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State Lawmakers Want to Ensure a Tuition Freeze Still Happens


Earlier this year, lawmakers set aside millions of dollars to freeze tuition rates. They shifted course and unallotted that money when COVID-19 cast a shadow of economic doubt, but now, a move to restore those funds has bipartisan support.

If the bid is successful, several universities and colleges will receive state funds to cap costs.

Speaking at a House budget committee meeting earlier this week, Republican Delegate Kirk Cox encouraged his colleagues to make it happen.

“You’ve pushed this as a core priority, I’ve pushed this, so I’d like to see us do something there,” Cox said.

Democrat David Reid has also proposed a reinstatement.

But faced with an estimated $2.7 billion revenue shortfall, Governor Northam did not include money for tuition moderation in his proposed budget revision.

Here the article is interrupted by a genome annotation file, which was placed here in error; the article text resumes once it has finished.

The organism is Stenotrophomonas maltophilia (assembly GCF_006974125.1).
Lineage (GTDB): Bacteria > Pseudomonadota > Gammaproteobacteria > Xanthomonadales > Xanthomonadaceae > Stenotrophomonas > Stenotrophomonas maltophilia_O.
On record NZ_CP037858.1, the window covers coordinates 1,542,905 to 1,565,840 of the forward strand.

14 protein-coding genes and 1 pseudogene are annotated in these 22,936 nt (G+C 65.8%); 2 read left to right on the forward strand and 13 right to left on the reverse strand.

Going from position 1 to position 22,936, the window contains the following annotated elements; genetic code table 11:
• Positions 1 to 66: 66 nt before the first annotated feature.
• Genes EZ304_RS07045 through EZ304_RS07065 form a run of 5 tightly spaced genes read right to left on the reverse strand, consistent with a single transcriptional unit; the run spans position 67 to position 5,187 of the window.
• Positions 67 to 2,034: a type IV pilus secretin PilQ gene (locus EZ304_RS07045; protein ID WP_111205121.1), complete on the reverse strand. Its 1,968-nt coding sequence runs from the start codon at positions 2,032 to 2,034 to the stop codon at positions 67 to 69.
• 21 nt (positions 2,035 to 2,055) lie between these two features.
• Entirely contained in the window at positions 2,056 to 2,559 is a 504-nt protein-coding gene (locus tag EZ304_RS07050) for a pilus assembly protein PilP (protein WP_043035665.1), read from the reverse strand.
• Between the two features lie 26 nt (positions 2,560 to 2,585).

Meanwhile, some schools have already frozen tuition voluntarily. That’s a relief for Stacie Gordon with the Partners for College Affordability and Public Trust.

She says lawmakers still need to address the financial burden of college costs, especially in these unprecedented times.

“Something does need to be done and we can’t afford to continue to not take action,” she explains.

And tuition is just one part of the equation, she says. Student fees are another.

This report, provided by Virginia Public Radio, was made possible with support from the Virginia Education Association.